With every project, there’s always some challenge. Although I had had my share of challenges with this one, like my contractor, I have been working with him for ten years and I try to always keep having a pipeline from him. It’s why I get stubborn now. I’ve got a little backed up. He has gone through some personal things and he decided not to do work anymore. I had that going on, and then because of that, I had to go through new contractors, which is a whole other animal. You’ve got to be a lot more involved. They’ve got to know that you are like this because, with him, we already are in our group. We know each other, he knows what I want already. It’s very easy. With new people, you’ve got to learn from each other.

You’ve got to figure out how to work things out when things don’t go right. I had that, and then the squatter guy who was vandalizing property, cutting up pipes. My guys didn’t want to work there anymore. They were in danger. I don’t want to do a lot with this last project but unfortunately, I’ve got it at a good price. It was a COVID deal. I will still be okay even with the losses I have suffered. That comes with buying right. It’s a part of expecting some challenges that happen with every job.

What would you say was your biggest mistake and what did you learn from it?

Honestly, the only mistake that I made is with this one particular job where I didn’t verify everything in the planning stage. I was on fifteen units and we had to get plans and all the people had to be involved. Usually, I read everything, I triple-check because people make mistakes. They copy and paste, and all these different things because I didn’t do that, the plans were wrong. I had to keep getting those setbacks over and over again. It made me realize how important the planning phase is whenever you are doing that construction job. Making sure everything is right up front. Planning, in general, is important. When you plan to quit your job and when you plan to do anything, planning is always important and it takes discipline to plan. It takes discipline to go and read those plans when you don’t want to read them. That was my biggest mistake. I learned that I always need to double-check everybody’s word. You need to know a little bit of everything to know when something isn’t right.

REIG Jhanel Wilson | Learning From Real Estate Investing

Learning From Real Estate Investing: If the women can put a spin on it and bring our feminine energy and our love and take care of tenants and everyone else, it will be a better place.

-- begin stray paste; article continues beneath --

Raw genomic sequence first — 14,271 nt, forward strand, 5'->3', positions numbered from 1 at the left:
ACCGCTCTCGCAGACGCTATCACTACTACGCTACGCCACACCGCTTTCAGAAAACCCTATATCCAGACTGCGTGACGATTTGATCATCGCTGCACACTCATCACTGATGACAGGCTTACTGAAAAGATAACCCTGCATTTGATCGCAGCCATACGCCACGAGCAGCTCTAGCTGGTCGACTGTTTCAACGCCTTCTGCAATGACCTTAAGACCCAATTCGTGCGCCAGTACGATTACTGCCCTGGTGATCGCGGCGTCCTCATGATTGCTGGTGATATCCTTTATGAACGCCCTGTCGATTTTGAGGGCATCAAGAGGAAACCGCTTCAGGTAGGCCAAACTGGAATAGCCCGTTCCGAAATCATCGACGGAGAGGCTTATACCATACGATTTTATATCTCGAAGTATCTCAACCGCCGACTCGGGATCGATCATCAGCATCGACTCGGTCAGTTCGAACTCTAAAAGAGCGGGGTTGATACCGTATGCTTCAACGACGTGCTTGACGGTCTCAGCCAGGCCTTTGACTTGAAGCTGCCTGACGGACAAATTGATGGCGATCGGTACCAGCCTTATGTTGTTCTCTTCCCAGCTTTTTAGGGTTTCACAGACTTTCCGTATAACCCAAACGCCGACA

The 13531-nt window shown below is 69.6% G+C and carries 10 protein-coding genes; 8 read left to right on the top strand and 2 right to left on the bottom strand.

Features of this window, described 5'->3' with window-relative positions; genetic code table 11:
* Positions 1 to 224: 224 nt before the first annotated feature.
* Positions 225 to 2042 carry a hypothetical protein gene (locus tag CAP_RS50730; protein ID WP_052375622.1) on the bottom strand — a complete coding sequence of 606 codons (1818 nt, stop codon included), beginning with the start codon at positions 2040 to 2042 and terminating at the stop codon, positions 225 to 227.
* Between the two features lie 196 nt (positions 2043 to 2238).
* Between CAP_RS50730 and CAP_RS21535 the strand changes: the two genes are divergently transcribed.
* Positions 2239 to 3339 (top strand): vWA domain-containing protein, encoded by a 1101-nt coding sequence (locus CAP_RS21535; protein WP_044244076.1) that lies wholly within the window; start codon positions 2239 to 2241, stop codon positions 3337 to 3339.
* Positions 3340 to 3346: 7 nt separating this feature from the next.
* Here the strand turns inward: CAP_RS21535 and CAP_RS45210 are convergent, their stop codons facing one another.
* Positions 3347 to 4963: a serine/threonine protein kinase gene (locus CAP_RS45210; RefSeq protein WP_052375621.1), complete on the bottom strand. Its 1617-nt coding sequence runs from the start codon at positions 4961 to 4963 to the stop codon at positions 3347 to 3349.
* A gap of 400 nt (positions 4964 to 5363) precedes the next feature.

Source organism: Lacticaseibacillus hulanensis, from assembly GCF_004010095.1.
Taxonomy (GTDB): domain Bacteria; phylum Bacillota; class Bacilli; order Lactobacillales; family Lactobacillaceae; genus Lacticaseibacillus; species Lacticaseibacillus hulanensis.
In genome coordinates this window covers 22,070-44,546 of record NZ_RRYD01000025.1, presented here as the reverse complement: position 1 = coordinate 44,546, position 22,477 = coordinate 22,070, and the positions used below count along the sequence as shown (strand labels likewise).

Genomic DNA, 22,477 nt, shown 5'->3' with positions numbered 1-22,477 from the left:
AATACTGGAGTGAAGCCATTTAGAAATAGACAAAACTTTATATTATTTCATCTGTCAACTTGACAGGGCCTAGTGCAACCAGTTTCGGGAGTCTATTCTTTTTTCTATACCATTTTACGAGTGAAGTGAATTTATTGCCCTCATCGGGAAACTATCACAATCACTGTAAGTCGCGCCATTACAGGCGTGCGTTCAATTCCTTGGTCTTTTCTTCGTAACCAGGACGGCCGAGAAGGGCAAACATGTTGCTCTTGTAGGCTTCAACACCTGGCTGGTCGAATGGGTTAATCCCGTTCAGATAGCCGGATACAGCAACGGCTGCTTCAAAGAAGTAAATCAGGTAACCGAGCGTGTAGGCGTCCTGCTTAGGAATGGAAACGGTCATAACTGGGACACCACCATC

What are you most proud of?

I’m most proud of myself now for coming out of my comfort zone, with the teaching, being aligned and doing podcasts. People have been inviting me to speaking engagements, which I would never ever thought I would do in my entire life. I’m an introvert and I like living in my little bubble and if you push me out onto the spotlight, I’m like “Ah.” I know that once I do it over and over again, I will get more comfortable but it’s getting out of the comfort zone that’s uncomfortable. I’m happy that I am making myself uncomfortable, doing it and welcoming anything that comes with it.

You should be proud of it. Public speaking is the biggest fear. More people fear that than death. The fact that you are willing to go out there, that’s huge. To what do you attribute your success?

Being disciplined and motivated. You always need discipline and motivation to carry through things. Carry through ups and downs, always try to look at the bigger picture and be motivated. Real estate is full of ups and downs with tenants, contractors, the city and bureaucracies. How are you going to do all of it? Being successful and happy is a huge feat.

What advice do you have for a woman who’s starting in this field?

I feel like women need to feel like they belong in real estate investing. It has been a male-dominated field for so long but real estate investing is more than the money and the financial bottom line. It involves people. It involves making sure your tenants are taken care of. It involves bettering the community and making sure everyone is benefiting from the whole field in general. It’s not just about the money and I think women care more about that. I had one year where I was working with the GC and we did thirteen projects together.

Through like the sticks one who was like, “I’m only going to work with you for the rest of the year. Even though I make a little bit less money with you, I’m moving into a place in my life where I don’t want to work for a-holes. You are nice to the guys that you are going to work with, you are reasonable. We are going to focus on your projects from now on.” I’m like, “This is great.” I feel like we, as a society are moving towards a place where we want to be appreciated at work. We don’t want to go into a high-pressure situation. If the women can put a spin on it, bring our feminine energy, our love, take care of tenants and everyone else, it will be a better place. There will be no more slumlords because we will make sure you have heat.